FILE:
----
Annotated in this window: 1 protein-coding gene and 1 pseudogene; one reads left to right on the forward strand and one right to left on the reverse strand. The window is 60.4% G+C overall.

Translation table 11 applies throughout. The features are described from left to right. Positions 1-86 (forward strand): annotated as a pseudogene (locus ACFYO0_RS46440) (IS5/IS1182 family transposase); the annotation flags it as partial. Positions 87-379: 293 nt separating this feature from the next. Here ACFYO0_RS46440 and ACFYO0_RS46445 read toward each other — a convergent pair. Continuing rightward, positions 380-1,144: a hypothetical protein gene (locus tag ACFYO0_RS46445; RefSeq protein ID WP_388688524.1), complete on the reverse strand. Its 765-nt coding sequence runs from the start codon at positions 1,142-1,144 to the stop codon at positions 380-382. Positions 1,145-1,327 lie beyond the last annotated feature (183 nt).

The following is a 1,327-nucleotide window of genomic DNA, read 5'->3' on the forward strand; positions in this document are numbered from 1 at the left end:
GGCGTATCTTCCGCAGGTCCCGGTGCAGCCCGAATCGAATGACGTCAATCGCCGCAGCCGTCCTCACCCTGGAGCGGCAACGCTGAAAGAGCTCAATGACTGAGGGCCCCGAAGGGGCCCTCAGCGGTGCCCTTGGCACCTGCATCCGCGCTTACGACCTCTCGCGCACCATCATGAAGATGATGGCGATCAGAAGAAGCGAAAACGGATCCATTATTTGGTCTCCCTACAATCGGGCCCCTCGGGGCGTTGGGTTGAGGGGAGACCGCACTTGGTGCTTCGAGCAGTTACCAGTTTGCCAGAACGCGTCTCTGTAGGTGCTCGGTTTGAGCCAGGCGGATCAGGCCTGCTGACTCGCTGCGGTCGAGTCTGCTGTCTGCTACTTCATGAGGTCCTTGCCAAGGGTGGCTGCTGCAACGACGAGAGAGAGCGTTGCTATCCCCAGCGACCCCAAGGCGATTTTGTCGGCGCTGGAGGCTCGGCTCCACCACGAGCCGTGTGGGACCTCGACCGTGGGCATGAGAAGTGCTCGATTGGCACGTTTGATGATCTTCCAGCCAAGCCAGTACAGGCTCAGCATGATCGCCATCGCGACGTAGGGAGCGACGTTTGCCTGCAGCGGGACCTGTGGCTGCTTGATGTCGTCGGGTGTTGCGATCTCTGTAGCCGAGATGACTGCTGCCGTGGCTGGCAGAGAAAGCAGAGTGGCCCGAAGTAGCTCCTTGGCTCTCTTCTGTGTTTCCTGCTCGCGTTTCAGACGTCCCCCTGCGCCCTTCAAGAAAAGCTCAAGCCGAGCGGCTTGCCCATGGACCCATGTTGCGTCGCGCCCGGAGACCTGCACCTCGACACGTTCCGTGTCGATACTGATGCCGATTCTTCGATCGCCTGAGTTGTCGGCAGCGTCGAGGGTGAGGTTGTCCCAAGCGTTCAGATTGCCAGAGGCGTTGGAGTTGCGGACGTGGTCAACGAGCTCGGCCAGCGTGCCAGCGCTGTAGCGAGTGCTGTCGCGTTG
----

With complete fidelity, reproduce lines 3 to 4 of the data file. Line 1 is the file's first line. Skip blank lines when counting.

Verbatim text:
The following is a 1,327-nucleotide window of genomic DNA, read 5'->3' on the forward strand; positions in this document are numbered from 1 at the left end:
GGCGTATCTTCCGCAGGTCCCGGTGCAGCCCGAATCGAATGACGTCAATCGCCGCAGCCGTCCTCACCCTGGAGCGGCAACGCTGAAAGAGCTCAATGACTGAGGGCCCCGAAGGGGCCCTCAGCGGTGCCCTTGGCACCTGCATCCGCGCTTACGACCTCTCGCGCACCATCATGAAGATGATGGCGATCAGAAGAAGCGAAAACGGATCCATTATTTGGTCTCCCTACAATCGGGCCCCTCGGGGCGTTGGGTTGAGGGGAGACCGCACTTGGTGCTTCGAGCAGTTACCAGTTTGCCAGAACGCGTCTCTGTAGGTGCTCGGTTTGAGCCAGGCGGATCAGGCCTGCTGACTCGCTGCGGTCGAGTCTGCTGTCTGCTACTTCATGAGGTCCTTGCCAAGGGTGGCTGCTGCAACGACGAGAGAGAGCGTTGCTATCCCCAGCGACCCCAAGGCGATTTTGTCGGCGCTGGAGGCTCGGCTCCACCACGAGCCGTGTGGGACCTCGACCGTGGGCATGAGAAGTGCTCGATTGGCACGTTTGATGATCTTCCAGCCAAGCCAGTACAGGCTCAGCATGATCGCCATCGCGACGTAGGGAGCGACGTTTGCCTGCAGCGGGACCTGTGGCTGCTTGATGTCGTCGGGTGTTGCGATCTCTGTAGCCGAGATGACTGCTGCCGTGGCTGGCAGAGAAAGCAGAGTGGCCCGAAGTAGCTCCTTGGCTCTCTTCTGTGTTTCCTGCTCGCGTTTCAGACGTCCCCCTGCGCCCTTCAAGAAAAGCTCAAGCCGAGCGGCTTGCCCATGGACCCATGTTGCGTCGCGCCCGGAGACCTGCACCTCGACACGTTCCGTGTCGATACTGATGCCGATTCTTCGATCGCCTGAGTTGTCGGCAGCGTCGAGGGTGAGGTTGTCCCAAGCGTTCAGATTGCCAGAGGCGTTGGAGTTGCGGACGTGGTCAACGAGCTCGGCCAGCGTGCCAGCGCTGTAGCGAGTGCTGTCGCGTTG